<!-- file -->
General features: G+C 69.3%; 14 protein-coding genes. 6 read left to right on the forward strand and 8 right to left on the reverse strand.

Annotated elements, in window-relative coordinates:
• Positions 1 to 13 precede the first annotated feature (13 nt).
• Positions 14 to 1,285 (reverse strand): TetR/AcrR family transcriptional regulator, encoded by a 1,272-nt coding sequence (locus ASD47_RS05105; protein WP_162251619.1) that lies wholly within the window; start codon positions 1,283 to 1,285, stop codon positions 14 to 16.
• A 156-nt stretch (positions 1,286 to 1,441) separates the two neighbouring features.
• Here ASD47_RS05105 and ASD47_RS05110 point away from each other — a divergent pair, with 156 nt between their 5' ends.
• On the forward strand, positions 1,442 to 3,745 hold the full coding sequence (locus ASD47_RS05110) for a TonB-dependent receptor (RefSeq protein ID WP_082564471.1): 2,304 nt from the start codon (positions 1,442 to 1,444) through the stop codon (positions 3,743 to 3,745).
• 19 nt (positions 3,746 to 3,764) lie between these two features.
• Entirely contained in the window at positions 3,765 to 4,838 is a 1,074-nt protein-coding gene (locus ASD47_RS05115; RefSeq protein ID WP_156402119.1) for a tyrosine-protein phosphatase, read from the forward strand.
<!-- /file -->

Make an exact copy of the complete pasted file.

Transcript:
General features: G+C 69.3%; 14 protein-coding genes. 6 read left to right on the forward strand and 8 right to left on the reverse strand.

Annotated elements, in window-relative coordinates:
• Positions 1 to 13 precede the first annotated feature (13 nt).
• Positions 14 to 1,285 (reverse strand): TetR/AcrR family transcriptional regulator, encoded by a 1,272-nt coding sequence (locus ASD47_RS05105; protein WP_162251619.1) that lies wholly within the window; start codon positions 1,283 to 1,285, stop codon positions 14 to 16.
• A 156-nt stretch (positions 1,286 to 1,441) separates the two neighbouring features.
• Here ASD47_RS05105 and ASD47_RS05110 point away from each other — a divergent pair, with 156 nt between their 5' ends.
• On the forward strand, positions 1,442 to 3,745 hold the full coding sequence (locus ASD47_RS05110) for a TonB-dependent receptor (RefSeq protein ID WP_082564471.1): 2,304 nt from the start codon (positions 1,442 to 1,444) through the stop codon (positions 3,743 to 3,745).
• 19 nt (positions 3,746 to 3,764) lie between these two features.
• Entirely contained in the window at positions 3,765 to 4,838 is a 1,074-nt protein-coding gene (locus ASD47_RS05115; RefSeq protein ID WP_156402119.1) for a tyrosine-protein phosphatase, read from the forward strand.